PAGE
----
Why Is the Recovery So Slow?

Monday, August 13, 2012

How many times have we heard that this was the worst recession since the Great Depression? That may be true—although the double-dip recession of the early 1980s was about comparable. Less publicized is that our current recovery pales in comparison with most other recoveries, including the one following the Great Depression.

The Great Depression started with major economic contractions in 1930, ’31, ’32, and ’33. In the three following years, the economy rebounded strongly with growth rates of 11 percent, 9 percent, and 13 percent.

The current recovery began in the second half of 2009, but economic growth has been weak. Growth in 2010 was 3 percent and in 2011 it was 1.7 percent. No one knows what the rest of 2012 will bring, but the current growth rate looks to be about 2 percent, according to the consensus of economists recently polled by Blue Chip Economic Indicators. Sadly, we have never really recovered from the recession. The economy has not even returned to its long-term growth rate and is certainly not making up lost ground. No doubt there are favorable economic numbers to be found, but overall we continue to struggle.

During the postwar period leading up to the current recession (1947–2007), the average annual growth rate for the United States was 3.4 percent. The past three decades have experienced somewhat slower growth than the earlier periods, but even in the period 1977–2007 the average growth rate was 3 percent. According to the National Bureau of Economic Research, the recovery began in the second half of 2009. Since that time, the economy has grown at 2.4 percent, below our long-term trend by either measure. At this point, the economy is 12 percent smaller than it would have been had we stayed on trend growth since 2007.

Worse, the gap is growing. Today, the economy is 4 percentage points further from the trend line than it was in the first quarter of 2009, when this administration’s nearly $900 billion fiscal stimulus efforts began. If forecasts of around 2 percent growth turn out to be accurate, we will add to that gap this year.

Contrast this weak growth with the recovery that followed the other large recession of recent decades. In the early 1980s, the economy experienced a double-dip recession, with contractions in both 1980 and 1982. But growth rates in the subsequent two years averaged almost 6 percent. The high growth that persisted throughout the 1980s brought the economy quickly back to the trend line. Unlike the current period, from 1983 on, the economy was in rapid catch-up mode and eventually regained all that had been lost during the early 1980s.

Indeed, that was the expectation. As economist Victor Zarnowitz of the University of Chicago argued many years ago, the strength of the recovery is related to the depth of the recession. Big recessions are followed by robust recoveries, presumably because more idle resources are available to be tapped. Unfortunately, the current post-recession period has not followed the pattern.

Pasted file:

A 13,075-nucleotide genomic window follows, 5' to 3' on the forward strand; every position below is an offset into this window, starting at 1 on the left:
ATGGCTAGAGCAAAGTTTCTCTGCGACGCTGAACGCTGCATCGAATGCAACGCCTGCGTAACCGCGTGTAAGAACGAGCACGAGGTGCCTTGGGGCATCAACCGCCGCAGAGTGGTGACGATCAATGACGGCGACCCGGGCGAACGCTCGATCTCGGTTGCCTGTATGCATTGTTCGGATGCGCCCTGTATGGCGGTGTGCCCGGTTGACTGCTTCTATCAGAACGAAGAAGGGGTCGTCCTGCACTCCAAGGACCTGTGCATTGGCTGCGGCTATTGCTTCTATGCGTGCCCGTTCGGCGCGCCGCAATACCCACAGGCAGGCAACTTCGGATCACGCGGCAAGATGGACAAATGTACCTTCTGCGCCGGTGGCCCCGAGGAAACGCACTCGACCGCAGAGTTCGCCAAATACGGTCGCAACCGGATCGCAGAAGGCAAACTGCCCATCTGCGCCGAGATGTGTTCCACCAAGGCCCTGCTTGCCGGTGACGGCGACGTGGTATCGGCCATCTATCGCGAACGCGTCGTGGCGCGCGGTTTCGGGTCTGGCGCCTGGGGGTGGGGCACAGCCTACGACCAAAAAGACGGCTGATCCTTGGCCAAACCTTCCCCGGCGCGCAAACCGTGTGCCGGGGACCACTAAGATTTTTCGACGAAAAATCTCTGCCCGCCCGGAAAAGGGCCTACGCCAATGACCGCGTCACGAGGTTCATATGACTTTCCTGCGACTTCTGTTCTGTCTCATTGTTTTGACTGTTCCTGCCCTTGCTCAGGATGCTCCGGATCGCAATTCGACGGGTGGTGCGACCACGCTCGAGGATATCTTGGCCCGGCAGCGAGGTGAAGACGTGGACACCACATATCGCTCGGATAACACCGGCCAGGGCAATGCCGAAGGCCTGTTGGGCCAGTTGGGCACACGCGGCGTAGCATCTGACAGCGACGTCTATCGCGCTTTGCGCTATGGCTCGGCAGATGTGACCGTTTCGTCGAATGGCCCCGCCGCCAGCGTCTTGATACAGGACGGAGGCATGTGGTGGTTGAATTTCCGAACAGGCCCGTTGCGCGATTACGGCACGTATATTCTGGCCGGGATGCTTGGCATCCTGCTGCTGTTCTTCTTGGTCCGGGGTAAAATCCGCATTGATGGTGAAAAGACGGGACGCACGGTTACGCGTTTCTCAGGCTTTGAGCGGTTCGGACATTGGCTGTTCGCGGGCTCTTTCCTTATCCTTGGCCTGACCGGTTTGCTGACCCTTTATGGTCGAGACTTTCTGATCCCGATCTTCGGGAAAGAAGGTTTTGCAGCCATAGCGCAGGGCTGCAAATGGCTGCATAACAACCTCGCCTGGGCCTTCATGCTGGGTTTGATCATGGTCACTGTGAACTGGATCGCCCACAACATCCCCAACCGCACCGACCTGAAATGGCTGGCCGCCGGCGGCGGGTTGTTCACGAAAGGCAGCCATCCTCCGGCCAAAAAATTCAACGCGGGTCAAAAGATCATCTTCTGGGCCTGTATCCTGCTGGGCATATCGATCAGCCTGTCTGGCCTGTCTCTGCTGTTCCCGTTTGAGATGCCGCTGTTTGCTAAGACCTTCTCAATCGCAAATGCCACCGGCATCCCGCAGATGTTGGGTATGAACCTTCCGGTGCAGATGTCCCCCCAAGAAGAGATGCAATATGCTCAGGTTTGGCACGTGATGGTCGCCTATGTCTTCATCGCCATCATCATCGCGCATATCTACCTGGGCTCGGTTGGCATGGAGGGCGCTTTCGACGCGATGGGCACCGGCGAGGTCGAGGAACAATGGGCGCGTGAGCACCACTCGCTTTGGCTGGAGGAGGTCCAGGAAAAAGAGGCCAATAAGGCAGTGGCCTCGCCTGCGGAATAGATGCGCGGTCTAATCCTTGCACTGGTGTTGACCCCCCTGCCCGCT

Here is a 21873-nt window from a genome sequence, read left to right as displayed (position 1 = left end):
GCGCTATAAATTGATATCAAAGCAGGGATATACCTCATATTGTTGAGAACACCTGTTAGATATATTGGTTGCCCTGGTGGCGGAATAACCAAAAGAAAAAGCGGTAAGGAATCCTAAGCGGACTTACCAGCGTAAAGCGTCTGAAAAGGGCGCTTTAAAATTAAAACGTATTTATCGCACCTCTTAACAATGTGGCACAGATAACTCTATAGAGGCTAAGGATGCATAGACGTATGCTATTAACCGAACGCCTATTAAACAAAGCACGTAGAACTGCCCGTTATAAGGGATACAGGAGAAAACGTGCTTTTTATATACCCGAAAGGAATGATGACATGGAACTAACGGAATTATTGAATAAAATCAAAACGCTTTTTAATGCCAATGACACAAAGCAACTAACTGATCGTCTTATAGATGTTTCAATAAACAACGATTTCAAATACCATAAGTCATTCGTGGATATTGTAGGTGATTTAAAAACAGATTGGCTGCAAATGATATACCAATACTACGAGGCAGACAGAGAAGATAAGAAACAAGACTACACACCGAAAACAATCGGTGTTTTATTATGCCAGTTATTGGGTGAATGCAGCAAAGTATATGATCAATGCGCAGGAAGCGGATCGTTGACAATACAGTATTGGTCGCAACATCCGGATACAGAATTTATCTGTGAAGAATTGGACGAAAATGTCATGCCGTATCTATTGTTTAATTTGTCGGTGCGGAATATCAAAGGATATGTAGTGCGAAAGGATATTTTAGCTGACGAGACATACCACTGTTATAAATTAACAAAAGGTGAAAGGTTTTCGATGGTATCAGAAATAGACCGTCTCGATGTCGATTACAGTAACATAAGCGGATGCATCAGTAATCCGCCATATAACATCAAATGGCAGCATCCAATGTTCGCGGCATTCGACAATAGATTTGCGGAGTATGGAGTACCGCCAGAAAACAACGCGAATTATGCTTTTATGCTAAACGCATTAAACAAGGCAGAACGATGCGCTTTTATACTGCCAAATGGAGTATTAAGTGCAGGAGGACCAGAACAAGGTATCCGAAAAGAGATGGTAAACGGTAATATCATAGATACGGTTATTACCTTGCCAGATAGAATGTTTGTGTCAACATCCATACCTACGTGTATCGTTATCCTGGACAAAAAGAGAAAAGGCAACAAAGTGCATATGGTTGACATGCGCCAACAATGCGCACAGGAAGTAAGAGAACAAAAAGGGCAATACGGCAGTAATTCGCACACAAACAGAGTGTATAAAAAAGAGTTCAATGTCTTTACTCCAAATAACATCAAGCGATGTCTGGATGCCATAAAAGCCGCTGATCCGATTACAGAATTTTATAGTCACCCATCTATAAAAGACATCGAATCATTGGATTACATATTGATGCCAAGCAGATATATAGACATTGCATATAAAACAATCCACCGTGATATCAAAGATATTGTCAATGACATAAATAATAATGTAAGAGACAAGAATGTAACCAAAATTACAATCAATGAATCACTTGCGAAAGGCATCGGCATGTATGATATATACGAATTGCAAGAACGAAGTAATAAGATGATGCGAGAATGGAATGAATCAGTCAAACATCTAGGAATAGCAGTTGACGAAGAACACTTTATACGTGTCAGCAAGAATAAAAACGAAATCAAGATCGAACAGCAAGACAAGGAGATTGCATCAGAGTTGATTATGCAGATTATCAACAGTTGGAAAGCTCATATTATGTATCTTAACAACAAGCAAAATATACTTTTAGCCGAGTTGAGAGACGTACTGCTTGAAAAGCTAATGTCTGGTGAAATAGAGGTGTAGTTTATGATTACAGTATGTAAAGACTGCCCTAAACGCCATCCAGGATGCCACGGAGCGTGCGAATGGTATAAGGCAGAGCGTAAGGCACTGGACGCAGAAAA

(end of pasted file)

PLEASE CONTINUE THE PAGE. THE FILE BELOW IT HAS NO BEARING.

The 2007–9 recession was induced by a financial crisis, and some, most notably economists Carmen Reinhart and Kenneth Rogoff (authors of This Time Is Different: Eight Centuries of Financial Folly), argue that financial crises pose more difficult recovery problems than policy-induced recessions. The recession of the early 1980s could be viewed as induced by the Federal Reserve’s tight monetary policy (i.e., raising interest rates), which was designed to rein in inflation. Growth returns more rapidly, they argue, when the policy hindering it changes (that is, the Fed lowers interest rates) than when the economy is struggling after a severe credit crisis like the one we experienced after the 2008 collapse of Bear Stearns.

But some, Stanford economist and Hoover senior fellow John B. Taylor being their leading spokesman, argue that the current recession was caused by Fed policy as well: rates remained too low for too long in the lead-up to the subprime mortgage fiasco. The Great Depression also began with a financial crisis, but saw high growth rates following contractionary years, and the output lost in negative years was eventually regained through higher subsequent growth.

Are there other factors that may have contributed to the slow recovery we are experiencing? It would be difficult to argue that government polices over the past three years have enhanced confidence in the U.S. business environment. Threats of higher taxes, the constantly increasing regulatory burden, the failure to pursue an aggressive trade policy that will open markets to U.S. exports, and the enormous increase in government spending are all growth impediments. Policies have focused on short-run changes and gimmicks—recall “cash for clunkers” and first-time home buyer credits—rather than on creating conditions favorable to investment that raise productivity and wages.

There are some positive developments. The labor market is improving, albeit slowly. Profits remain high and the stock market has enjoyed some recent success. We can hope that these indicate better times and higher growth ahead. But unless we move to a set of economic policies aimed at growing the economy rather than promoting social agendas, this may be the first “recovery” in history that fails to see us return to long-term average growth.